The last day saw me leaving camp at 8 am to comfortably reaching the final stretch of beach half an hour or so later. This last section was yet another endless palm-lined beach of maybe 6 kilometres length. I took a stop at the place where Mulligan Creek flows over the beach, and as it was still relatively high tide I was hesitant to cross. It definitely looked like crocodile country and if in doubt you rather take it easy on such a remote island. After having monitored the water for a few minutes I deemed it safe to cross, and equiped with a walking stick I got across the waist-deep water without problems. Shortly afterwards I met four young walkers who just landed and had a good chat with them.
By that time of the journey my mind was yearning for the benefits of civilization again, especially some greasy unheathly pile of fish and chips or a coke - after four days on nothing but oatmeal this becomes unbelievably rewarding. So by the time I arrived at the end of the walk at 10 am, I still had two hours to fill before the "ferry" would pick me up on the sandy beach, and I basically just sat there looking over across the channel to the long jetty of Lucinda and dreaming of what I'll order for lunch at the Cardwell cafe place. To pass the time in this relatively barren and exposed place I took another slow stroll along the remaining section of the beach and collected many nice seashells that you don't seem to find in more populated areas any more.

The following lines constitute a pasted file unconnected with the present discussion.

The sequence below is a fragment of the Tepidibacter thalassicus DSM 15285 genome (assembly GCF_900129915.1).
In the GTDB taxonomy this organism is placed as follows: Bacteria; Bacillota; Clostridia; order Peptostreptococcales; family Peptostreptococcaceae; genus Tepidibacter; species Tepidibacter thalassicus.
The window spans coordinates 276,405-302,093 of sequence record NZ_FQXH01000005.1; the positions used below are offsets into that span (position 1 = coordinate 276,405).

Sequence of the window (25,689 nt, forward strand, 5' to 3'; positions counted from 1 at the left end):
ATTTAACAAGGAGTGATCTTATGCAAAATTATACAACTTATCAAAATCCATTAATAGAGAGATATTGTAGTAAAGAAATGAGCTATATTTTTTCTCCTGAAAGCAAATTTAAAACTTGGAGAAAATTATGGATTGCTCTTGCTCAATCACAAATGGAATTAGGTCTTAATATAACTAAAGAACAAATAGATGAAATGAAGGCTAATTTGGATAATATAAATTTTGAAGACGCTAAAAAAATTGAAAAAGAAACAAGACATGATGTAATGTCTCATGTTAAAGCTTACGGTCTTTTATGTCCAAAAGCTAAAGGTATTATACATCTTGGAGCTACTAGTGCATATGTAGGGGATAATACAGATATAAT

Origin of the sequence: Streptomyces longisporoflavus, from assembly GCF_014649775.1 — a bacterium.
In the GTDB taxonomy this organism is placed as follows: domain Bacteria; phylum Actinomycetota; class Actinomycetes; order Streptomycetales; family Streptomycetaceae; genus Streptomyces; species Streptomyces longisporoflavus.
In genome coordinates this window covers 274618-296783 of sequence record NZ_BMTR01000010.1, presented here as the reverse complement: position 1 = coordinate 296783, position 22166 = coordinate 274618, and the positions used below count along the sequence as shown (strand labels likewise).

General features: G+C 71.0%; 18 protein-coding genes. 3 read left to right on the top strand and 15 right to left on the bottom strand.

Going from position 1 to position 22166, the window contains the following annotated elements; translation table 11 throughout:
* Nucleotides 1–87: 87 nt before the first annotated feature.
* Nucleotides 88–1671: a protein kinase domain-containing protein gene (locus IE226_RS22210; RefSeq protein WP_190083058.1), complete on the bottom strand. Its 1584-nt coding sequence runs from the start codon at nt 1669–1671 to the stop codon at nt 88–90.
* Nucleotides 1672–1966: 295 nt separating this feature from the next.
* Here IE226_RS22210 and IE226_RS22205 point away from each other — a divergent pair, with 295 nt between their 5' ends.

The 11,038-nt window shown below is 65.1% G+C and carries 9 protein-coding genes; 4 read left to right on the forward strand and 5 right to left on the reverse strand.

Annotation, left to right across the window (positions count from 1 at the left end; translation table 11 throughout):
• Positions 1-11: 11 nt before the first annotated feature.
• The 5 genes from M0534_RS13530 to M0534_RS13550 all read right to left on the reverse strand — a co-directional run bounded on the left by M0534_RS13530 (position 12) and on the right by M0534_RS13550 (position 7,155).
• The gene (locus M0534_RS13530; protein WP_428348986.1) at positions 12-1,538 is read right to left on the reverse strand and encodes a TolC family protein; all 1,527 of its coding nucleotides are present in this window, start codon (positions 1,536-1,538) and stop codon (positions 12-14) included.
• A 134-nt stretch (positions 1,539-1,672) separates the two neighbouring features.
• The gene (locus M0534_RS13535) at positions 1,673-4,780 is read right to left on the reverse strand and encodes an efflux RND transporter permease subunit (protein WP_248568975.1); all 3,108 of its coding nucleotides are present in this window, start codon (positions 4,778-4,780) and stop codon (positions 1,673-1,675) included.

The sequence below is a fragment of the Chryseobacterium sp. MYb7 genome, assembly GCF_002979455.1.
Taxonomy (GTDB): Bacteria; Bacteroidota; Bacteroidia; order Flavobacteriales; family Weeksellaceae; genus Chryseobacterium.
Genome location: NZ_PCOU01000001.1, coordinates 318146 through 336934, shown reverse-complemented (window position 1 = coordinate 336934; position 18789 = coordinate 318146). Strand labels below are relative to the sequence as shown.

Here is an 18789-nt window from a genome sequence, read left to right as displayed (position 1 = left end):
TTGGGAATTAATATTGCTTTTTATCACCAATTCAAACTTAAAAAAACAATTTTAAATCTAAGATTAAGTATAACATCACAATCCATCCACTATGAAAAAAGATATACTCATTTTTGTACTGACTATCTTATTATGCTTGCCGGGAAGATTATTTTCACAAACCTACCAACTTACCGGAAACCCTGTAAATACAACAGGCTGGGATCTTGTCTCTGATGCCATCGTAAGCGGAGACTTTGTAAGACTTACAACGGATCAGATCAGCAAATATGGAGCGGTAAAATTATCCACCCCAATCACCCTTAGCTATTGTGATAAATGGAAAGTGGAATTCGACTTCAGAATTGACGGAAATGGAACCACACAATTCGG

After a good wash down in the ocean water to ready myself to join the company of other people again, I listened to a song on Steve Roach's Dreamtime Return, featuring tribal aboriginal music. These tunes really seem to carry along a different meaning when you feel the heat of the sand of an undeveloped island under your feet in the shimmering heat of the midday sun. The drums make your feet move and I couldn't help but think about how former generations survived in place like that, without the luxuries of insect repellants, air mattresses, sleeping bags and packaged food rations. Hinchinbrook Island has been inhabited for thousands of years before white sailors arrived, yet people have left very little traces beside shell middens and fish traps along the west coast. I am thankful for the foresight of previous generations who decided to turn this whole island into a national park in the early 1900's and appreciate the quota system that limits the possibilities of commercial developments that may eventually ruin the wilderness experience and the sense of incredible isolation that is hard to find anywhere else in the world. Hinchinbrook will probably forever remain a relatively unknown jewel among the great walks on this planet simply because only a couple of thousands of people are allowed to walk it every year.
Finally, the ferry appeared at the horizon and it was time to say good bye to this beautiful place. Stepping on the boat I felt both relaxed, relieved and thankful for the opportunity to experience this wilderness free of worries. Out of this world yet so close to the mainland and only a couple of hours drive south of where I live.